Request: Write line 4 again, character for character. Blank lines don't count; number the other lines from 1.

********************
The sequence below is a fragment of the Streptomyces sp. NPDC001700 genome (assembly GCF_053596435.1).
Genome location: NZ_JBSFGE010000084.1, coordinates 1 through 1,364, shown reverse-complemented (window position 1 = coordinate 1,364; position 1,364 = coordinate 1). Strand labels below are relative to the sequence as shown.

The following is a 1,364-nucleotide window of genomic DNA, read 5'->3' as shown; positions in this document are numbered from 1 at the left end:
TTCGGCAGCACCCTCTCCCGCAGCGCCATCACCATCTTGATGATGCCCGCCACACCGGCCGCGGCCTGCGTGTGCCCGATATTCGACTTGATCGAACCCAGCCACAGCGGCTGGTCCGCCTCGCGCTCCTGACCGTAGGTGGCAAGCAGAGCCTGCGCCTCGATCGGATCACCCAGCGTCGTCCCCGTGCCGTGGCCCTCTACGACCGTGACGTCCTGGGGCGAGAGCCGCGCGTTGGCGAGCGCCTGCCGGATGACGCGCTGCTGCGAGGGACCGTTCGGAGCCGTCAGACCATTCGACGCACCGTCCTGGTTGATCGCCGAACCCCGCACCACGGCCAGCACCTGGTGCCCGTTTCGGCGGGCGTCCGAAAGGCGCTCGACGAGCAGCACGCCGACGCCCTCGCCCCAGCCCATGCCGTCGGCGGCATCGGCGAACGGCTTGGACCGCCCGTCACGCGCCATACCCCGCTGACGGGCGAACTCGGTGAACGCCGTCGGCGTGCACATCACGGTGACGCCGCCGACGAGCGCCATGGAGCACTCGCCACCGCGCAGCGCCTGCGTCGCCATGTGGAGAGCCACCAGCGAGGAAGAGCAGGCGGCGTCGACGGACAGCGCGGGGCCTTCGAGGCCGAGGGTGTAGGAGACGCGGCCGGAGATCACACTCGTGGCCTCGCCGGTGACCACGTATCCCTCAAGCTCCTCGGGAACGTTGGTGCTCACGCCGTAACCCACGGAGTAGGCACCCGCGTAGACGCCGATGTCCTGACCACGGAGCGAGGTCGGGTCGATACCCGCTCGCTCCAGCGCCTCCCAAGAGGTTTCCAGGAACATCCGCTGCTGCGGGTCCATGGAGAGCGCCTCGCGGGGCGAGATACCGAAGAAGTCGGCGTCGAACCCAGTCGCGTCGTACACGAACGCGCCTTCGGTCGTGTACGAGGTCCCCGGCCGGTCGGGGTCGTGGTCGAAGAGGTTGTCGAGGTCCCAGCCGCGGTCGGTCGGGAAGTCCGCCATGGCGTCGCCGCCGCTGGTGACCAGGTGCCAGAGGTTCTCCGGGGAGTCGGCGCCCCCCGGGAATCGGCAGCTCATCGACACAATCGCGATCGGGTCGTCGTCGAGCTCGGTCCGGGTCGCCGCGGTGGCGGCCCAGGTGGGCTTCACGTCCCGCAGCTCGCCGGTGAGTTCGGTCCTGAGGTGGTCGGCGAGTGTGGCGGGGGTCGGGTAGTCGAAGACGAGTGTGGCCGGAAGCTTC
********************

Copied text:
TTCGGCAGCACCCTCTCCCGCAGCGCCATCACCATCTTGATGATGCCCGCCACACCGGCCGCGGCCTGCGTGTGCCCGATATTCGACTTGATCGAACCCAGCCACAGCGGCTGGTCCGCCTCGCGCTCCTGACCGTAGGTGGCAAGCAGAGCCTGCGCCTCGATCGGATCACCCAGCGTCGTCCCCGTGCCGTGGCCCTCTACGACCGTGACGTCCTGGGGCGAGAGCCGCGCGTTGGCGAGCGCCTGCCGGATGACGCGCTGCTGCGAGGGACCGTTCGGAGCCGTCAGACCATTCGACGCACCGTCCTGGTTGATCGCCGAACCCCGCACCACGGCCAGCACCTGGTGCCCGTTTCGGCGGGCGTCCGAAAGGCGCTCGACGAGCAGCACGCCGACGCCCTCGCCCCAGCCCATGCCGTCGGCGGCATCGGCGAACGGCTTGGACCGCCCGTCACGCGCCATACCCCGCTGACGGGCGAACTCGGTGAACGCCGTCGGCGTGCACATCACGGTGACGCCGCCGACGAGCGCCATGGAGCACTCGCCACCGCGCAGCGCCTGCGTCGCCATGTGGAGAGCCACCAGCGAGGAAGAGCAGGCGGCGTCGACGGACAGCGCGGGGCCTTCGAGGCCGAGGGTGTAGGAGACGCGGCCGGAGATCACACTCGTGGCCTCGCCGGTGACCACGTATCCCTCAAGCTCCTCGGGAACGTTGGTGCTCACGCCGTAACCCACGGAGTAGGCACCCGCGTAGACGCCGATGTCCTGACCACGGAGCGAGGTCGGGTCGATACCCGCTCGCTCCAGCGCCTCCCAAGAGGTTTCCAGGAACATCCGCTGCTGCGGGTCCATGGAGAGCGCCTCGCGGGGCGAGATACCGAAGAAGTCGGCGTCGAACCCAGTCGCGTCGTACACGAACGCGCCTTCGGTCGTGTACGAGGTCCCCGGCCGGTCGGGGTCGTGGTCGAAGAGGTTGTCGAGGTCCCAGCCGCGGTCGGTCGGGAAGTCCGCCATGGCGTCGCCGCCGCTGGTGACCAGGTGCCAGAGGTTCTCCGGGGAGTCGGCGCCCCCCGGGAATCGGCAGCTCATCGACACAATCGCGATCGGGTCGTCGTCGAGCTCGGTCCGGGTCGCCGCGGTGGCGGCCCAGGTGGGCTTCACGTCCCGCAGCTCGCCGGTGAGTTCGGTCCTGAGGTGGTCGGCGAGTGTGGCGGGGGTCGGGTAGTCGAAGACGAGTGTGGCCGGAAGCTTC